"But suppose your father's dead? He might be, even if he did reach Mars."

Eric smiled a little, sat down thoughtfully. "Probably he is dead, but that wouldn't stop the Martians from discovering the short wave radio aboard his ship. I hardly think his machine could be so completely smashed up as to destroy every darned thing within it. Mars' pull is far less than Earth's, you know. And, if his radio could communicate to Earth when only a million miles from Mars, it could obviously do so from Mars itself."

"Might not," Jonathan said vaguely. "Atmosphere might stop it."

"Only the ionized upper layers and there aren't any on Mars. The planet's almost airless. Besides, those waves penetrated our ionized layer, so nothing could stop them penetrating Mars'. See?"

"Ay, I see that—but you can take it from me, Mister Eric, that since them Martian6 haven't done anything for twenty years they're not going to. You're just wasting your time. Perhaps there aren't any people on Mars anyway. What then?"

"Oh, but there is intelligent life," Eric protested quickly. "Every year there are evidences of changes on the disk and in the canali, distinctly visible through the new Mount Wilson telescope. There is intelligent life, all right —Yes, Jonathan, I'm sure that one day I'll get what I'm after. Each receiver I build has some new improvement for the reception of ultra short waves such as dad used. Unfortunately I haven't inherited his genius—or his formulae for short wave efficiency and space travel, so I just have to keep on picking my way. Mars is in my blood, Jonathan. It means something to me. I'd give anything to be able to go there."

"Ay; I know that." The old servant's tired eyes watched Eric as he got up and paced slowly round the instrument littered room.

"That new tube I've incorporated, for instance," he went on. "It passes electrons with more ease and latitude than any known tube in the world today. It amplifies even the faintest signal. With ten of those tubes in cascade and linked to the receiver it provides the groundwork of an interplanetary radio receiver."

"And you get?" Jonathan grunted.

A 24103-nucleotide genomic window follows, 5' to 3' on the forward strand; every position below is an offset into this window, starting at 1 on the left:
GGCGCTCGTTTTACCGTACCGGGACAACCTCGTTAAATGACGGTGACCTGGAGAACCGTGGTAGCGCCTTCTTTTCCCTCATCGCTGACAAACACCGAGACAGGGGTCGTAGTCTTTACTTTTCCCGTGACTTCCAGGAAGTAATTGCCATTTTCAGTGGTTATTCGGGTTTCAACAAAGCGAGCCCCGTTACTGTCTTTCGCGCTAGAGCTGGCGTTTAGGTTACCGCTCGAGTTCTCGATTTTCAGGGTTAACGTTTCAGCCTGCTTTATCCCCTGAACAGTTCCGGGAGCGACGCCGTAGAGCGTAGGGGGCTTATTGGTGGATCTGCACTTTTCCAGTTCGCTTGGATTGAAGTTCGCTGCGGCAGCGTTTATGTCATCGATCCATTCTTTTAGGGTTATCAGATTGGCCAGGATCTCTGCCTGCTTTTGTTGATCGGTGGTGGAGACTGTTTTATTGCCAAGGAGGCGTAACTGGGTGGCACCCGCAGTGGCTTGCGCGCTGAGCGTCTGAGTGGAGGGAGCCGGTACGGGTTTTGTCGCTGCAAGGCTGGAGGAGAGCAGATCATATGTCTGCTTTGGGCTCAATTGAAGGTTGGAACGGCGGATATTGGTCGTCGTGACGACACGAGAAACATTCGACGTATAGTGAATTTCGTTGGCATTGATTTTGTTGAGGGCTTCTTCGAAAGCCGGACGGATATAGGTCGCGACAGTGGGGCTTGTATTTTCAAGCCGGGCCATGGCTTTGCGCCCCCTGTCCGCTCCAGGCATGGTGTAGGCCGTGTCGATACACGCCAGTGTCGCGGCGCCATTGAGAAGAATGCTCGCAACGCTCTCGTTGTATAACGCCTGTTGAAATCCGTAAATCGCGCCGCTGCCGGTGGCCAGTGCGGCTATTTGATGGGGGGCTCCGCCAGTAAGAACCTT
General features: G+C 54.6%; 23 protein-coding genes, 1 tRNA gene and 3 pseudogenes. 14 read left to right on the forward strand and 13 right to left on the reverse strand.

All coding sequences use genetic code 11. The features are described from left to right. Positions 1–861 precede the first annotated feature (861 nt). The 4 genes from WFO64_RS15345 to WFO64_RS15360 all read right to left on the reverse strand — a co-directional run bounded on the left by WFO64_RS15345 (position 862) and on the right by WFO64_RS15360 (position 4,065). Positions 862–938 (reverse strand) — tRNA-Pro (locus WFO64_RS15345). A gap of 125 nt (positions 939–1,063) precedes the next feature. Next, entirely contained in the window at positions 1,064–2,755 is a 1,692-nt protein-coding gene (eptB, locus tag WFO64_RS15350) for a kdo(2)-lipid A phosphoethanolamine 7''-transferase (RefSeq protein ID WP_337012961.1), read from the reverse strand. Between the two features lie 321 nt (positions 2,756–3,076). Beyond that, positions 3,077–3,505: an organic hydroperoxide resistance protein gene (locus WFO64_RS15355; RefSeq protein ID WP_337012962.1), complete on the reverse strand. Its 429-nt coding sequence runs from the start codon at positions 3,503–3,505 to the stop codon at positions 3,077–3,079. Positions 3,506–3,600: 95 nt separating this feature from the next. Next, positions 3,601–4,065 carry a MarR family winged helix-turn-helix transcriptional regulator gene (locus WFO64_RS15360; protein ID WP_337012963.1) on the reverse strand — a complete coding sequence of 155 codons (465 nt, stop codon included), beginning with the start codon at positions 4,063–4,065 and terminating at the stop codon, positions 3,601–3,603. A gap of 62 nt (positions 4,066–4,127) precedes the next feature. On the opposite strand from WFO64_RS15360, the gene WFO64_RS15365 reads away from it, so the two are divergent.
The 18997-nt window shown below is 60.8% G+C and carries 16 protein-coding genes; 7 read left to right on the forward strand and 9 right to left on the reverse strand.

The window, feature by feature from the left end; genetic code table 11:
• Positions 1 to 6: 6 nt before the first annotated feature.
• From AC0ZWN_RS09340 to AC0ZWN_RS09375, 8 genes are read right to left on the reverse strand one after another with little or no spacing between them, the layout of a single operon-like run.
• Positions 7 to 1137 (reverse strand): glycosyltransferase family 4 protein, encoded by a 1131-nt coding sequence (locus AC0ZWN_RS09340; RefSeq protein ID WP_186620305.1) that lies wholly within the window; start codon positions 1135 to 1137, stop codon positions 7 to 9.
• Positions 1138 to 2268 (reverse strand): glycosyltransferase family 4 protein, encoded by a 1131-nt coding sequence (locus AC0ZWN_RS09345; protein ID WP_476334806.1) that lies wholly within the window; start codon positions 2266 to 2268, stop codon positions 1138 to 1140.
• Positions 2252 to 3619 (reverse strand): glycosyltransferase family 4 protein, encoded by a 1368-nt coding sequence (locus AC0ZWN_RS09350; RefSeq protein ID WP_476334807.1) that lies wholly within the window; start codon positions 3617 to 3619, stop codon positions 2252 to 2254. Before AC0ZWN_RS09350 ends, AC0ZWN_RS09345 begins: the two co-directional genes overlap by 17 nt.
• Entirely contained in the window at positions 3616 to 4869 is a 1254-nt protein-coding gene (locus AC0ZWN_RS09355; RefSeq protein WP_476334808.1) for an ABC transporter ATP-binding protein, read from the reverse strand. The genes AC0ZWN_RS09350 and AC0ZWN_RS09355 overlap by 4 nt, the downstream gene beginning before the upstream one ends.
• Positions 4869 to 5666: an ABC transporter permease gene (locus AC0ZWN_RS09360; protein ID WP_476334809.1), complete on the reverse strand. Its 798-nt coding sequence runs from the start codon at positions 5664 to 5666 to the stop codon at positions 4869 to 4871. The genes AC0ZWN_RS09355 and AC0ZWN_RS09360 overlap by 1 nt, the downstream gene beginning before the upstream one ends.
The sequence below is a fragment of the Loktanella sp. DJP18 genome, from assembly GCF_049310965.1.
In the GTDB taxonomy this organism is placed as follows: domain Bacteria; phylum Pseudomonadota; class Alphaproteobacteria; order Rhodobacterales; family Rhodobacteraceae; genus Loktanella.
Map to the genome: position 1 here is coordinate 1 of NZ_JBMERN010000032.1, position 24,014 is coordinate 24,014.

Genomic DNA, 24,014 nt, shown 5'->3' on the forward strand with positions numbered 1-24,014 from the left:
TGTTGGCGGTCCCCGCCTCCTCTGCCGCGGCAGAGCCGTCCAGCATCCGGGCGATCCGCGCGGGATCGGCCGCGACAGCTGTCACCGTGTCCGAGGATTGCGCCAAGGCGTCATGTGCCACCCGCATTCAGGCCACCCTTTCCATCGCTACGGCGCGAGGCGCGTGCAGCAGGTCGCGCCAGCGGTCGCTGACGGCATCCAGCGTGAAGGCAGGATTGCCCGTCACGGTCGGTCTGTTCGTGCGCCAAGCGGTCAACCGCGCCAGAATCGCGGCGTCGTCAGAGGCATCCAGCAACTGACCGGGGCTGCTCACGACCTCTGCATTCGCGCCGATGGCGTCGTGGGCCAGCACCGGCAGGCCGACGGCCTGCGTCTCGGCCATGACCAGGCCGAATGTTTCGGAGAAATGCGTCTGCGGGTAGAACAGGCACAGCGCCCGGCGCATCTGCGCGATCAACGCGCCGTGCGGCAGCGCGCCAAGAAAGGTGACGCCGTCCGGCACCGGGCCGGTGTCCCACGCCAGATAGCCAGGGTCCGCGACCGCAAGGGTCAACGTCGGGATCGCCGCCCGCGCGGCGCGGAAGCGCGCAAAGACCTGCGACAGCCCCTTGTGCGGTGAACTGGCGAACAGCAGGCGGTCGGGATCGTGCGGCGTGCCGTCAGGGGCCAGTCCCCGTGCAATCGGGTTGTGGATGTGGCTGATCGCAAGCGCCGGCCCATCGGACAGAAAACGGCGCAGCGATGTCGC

"Nothing—yet," Eric growled. "Not even ordinary police or experimental broadcasts. My stuff's too sensitive to incorporate them. I get static by the ton, cracklings that are probably accounted for by the Earth's magnetic poles.... But Mars still doesn't bite."

He turned disgustedly away to the window and stared out again. Absently his eyes settled on two spots of light perhaps half a mile distant down the pass on which the lonely shack stood. He watched them with interest, began to frown as they went out and in again as something passed in front of them.

"I'd say it was a car," Jonathan murmured, gazing over Eric's shoulder. "Looks like headlights to me."

"But who on earth—?" Eric began in bewilderment.

"I dunno, Mister Eric, 'less it's somebody trying to get through to Denver. It is a short cut if you've nerve enough—and gas enough—to try it."

Eric wasted no further time talking. Slipping on his hat and coat he went out into the sharp night cold, picked his way along the broad mountain pass, aided by familiarity and moonlight. Half a mile brought him to a stranded, luxuriant La Salle convertible. The slim figure of half a girl was visible, peering at the car's insides.

"Anything I can do?" Eric inquired, as he came up.

The girl emerged at that and gazed at him in complete astonishment in the glare of headlamps. He looked back with interest, judged that save for a smudge of oil her oval shaped face was decidedly pretty. Her figure seemed remarkably slight, elfinlike.

"Where—where on earth did you come from?" she demanded. "It isn't that—that I'm not glad, of course, but—I thought I was alone here."

"Did you want to be?" Eric asked politely.

"Good heavens, not I was never so thankful to see anybody in my life.... I was heading for 'Frisco..." She broke off and laughed ruefully. "Guess I was a fool to take this way along the pass, only a friend of mine said it was O. K."

"It is," Eric murmured, "if you're familiar with it." He stared at the car. "What seems to be the trouble?"

The girl shrugged helplessly. "That's just it; I don't know."

Without speaking Eric tested the plugs, ignition and carburetor. Then, smiling a little, he glanced at the illumined dashboard.

"It's a good idea to watch your fuel gauge." he remarked dryly. "You're out of gas."

"Gas!" The girl started in dismay. "Oh, Lord, I never thought of that! Where can I get some?" she asked quickly.

"Nowhere tonight, I'm afraid." Eric looked at her keenly. "Where are you from, anyway?"

"Two miles out of Denver. Anything wrong with it?"

"Oh, no, but it seems kind of odd—a lone girl like you making a solo of a good five hundred miles to 'Frisco."

"There's a reason," she murmured demurely. "And, incidentally, it isn't usual to find anybody living up in this neck of the woods. If I seem queer, you're queerer!" She brought out a compact and nibbed her smudged face industriously.

"I'm a radio experimenter," Eric explained. "What I was going to say was, that in the morning I can fix you up. My servant's going into 'Frisco on business and can run you there in my own car. There'll be just enough room for it to get round this car of yours. You can call at the nearest garage and tell them to fill your car up and run it home for you."

"Umm.... You've no spare can of gas?"